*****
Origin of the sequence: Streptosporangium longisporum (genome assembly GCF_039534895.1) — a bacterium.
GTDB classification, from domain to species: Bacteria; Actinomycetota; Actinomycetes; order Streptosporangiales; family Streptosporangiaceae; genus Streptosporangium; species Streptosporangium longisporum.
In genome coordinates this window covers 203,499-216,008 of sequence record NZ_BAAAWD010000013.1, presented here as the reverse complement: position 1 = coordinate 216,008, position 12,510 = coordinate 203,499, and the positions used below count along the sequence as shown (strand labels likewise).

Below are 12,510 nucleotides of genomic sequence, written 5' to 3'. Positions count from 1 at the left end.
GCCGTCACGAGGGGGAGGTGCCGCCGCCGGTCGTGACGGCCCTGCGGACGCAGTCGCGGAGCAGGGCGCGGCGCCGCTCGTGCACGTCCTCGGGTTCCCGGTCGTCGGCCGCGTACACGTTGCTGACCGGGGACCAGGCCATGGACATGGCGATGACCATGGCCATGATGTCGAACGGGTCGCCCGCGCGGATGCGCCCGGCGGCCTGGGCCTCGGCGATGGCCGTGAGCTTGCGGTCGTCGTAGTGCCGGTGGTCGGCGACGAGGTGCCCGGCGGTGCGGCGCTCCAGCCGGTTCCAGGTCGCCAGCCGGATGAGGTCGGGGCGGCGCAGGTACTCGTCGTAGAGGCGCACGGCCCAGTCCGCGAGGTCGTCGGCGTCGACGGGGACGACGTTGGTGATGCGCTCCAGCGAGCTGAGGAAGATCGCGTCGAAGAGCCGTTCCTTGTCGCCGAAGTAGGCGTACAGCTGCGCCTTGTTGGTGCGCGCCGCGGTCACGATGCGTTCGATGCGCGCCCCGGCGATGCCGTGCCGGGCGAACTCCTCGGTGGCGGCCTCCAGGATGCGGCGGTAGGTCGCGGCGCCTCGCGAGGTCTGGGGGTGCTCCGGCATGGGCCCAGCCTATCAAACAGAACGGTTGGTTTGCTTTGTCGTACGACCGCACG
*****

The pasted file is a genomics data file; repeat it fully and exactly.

Origin of the sequence: Streptosporangium longisporum (genome assembly GCF_039534895.1) — a bacterium.
GTDB classification, from domain to species: Bacteria; Actinomycetota; Actinomycetes; order Streptosporangiales; family Streptosporangiaceae; genus Streptosporangium; species Streptosporangium longisporum.
In genome coordinates this window covers 203,499-216,008 of sequence record NZ_BAAAWD010000013.1, presented here as the reverse complement: position 1 = coordinate 216,008, position 12,510 = coordinate 203,499, and the positions used below count along the sequence as shown (strand labels likewise).

Below are 12,510 nucleotides of genomic sequence, written 5' to 3'. Positions count from 1 at the left end.
GCCGTCACGAGGGGGAGGTGCCGCCGCCGGTCGTGACGGCCCTGCGGACGCAGTCGCGGAGCAGGGCGCGGCGCCGCTCGTGCACGTCCTCGGGTTCCCGGTCGTCGGCCGCGTACACGTTGCTGACCGGGGACCAGGCCATGGACATGGCGATGACCATGGCCATGATGTCGAACGGGTCGCCCGCGCGGATGCGCCCGGCGGCCTGGGCCTCGGCGATGGCCGTGAGCTTGCGGTCGTCGTAGTGCCGGTGGTCGGCGACGAGGTGCCCGGCGGTGCGGCGCTCCAGCCGGTTCCAGGTCGCCAGCCGGATGAGGTCGGGGCGGCGCAGGTACTCGTCGTAGAGGCGCACGGCCCAGTCCGCGAGGTCGTCGGCGTCGACGGGGACGACGTTGGTGATGCGCTCCAGCGAGCTGAGGAAGATCGCGTCGAAGAGCCGTTCCTTGTCGCCGAAGTAGGCGTACAGCTGCGCCTTGTTGGTGCGCGCCGCGGTCACGATGCGTTCGATGCGCGCCCCGGCGATGCCGTGCCGGGCGAACTCCTCGGTGGCGGCCTCCAGGATGCGGCGGTAGGTCGCGGCGCCTCGCGAGGTCTGGGGGTGCTCCGGCATGGGCCCAGCCTATCAAACAGAACGGTTGGTTTGCTTTGTCGTACGACCGCACG